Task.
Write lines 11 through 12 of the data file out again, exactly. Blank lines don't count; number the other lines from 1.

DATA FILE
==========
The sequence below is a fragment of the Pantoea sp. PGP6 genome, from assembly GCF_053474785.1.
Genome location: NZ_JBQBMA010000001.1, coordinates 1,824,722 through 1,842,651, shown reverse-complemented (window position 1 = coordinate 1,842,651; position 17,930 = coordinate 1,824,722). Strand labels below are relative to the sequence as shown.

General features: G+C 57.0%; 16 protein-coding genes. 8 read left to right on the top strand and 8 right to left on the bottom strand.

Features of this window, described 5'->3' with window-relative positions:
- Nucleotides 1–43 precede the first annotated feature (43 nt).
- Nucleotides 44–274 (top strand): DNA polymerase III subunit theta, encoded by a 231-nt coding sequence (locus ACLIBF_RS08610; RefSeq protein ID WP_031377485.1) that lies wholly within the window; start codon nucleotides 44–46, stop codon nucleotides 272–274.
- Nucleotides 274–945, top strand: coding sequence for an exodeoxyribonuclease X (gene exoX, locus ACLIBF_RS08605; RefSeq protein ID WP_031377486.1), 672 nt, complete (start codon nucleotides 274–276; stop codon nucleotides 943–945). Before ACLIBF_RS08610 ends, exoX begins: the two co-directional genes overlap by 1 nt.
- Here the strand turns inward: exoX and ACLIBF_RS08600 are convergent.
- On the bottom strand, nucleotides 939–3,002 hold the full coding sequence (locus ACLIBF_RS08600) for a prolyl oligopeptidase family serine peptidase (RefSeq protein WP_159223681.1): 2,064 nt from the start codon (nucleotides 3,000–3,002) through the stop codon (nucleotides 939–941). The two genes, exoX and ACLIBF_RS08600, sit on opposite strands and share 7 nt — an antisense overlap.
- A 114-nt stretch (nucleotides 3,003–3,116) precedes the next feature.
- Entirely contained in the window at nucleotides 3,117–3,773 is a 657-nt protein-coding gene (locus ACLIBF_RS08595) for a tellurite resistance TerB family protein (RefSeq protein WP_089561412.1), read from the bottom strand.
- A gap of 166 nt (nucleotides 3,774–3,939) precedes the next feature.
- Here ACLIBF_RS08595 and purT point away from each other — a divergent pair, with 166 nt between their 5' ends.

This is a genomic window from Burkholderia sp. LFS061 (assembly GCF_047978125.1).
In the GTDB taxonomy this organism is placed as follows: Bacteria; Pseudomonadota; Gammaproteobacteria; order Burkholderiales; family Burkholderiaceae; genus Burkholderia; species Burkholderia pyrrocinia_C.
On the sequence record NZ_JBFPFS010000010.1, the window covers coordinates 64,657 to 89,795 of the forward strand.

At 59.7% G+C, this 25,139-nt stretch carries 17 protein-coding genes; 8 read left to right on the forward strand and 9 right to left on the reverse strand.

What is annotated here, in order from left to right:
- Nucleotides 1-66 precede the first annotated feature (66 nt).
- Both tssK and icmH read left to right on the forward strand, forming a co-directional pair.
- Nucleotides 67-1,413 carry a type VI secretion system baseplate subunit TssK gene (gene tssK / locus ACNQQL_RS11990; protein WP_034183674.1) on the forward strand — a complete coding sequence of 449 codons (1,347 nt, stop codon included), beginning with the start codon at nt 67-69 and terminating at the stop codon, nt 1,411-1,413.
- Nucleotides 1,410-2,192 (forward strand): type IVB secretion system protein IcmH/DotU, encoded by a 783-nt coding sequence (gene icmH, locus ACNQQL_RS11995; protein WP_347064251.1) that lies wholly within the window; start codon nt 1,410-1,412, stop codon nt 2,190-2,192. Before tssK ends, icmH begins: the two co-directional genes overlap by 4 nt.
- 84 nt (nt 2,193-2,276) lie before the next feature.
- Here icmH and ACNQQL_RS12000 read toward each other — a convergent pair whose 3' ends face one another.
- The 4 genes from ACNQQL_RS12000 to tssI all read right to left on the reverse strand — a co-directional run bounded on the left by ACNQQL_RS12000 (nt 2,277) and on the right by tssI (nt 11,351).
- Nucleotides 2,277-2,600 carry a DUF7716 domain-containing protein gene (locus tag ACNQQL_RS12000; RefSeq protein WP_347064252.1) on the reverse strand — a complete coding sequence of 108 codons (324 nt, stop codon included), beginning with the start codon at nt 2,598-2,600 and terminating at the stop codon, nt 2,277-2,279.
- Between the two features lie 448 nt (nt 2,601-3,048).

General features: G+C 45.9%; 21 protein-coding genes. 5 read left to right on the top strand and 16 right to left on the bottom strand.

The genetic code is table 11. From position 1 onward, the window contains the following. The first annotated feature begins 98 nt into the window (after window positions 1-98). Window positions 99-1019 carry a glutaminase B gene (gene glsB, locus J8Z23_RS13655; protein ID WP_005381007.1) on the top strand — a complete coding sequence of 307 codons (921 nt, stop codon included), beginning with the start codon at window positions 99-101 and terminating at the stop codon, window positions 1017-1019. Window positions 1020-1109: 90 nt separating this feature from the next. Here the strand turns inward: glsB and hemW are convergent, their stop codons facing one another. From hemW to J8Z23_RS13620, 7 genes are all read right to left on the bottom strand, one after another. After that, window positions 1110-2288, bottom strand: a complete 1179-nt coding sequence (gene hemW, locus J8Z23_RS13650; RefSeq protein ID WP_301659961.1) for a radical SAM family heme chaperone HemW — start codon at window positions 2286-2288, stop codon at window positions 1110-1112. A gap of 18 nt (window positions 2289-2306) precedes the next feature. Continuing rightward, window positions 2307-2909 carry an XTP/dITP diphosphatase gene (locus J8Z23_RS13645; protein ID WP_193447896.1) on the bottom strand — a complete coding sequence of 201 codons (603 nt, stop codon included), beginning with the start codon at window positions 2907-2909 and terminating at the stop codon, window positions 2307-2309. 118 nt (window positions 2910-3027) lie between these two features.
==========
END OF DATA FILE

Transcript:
- Entirely contained in the window at nucleotides 3,117–3,773 is a 657-nt protein-coding gene (locus ACLIBF_RS08595) for a tellurite resistance TerB family protein (RefSeq protein WP_089561412.1), read from the bottom strand.
- A gap of 166 nt (nucleotides 3,774–3,939) precedes the next feature.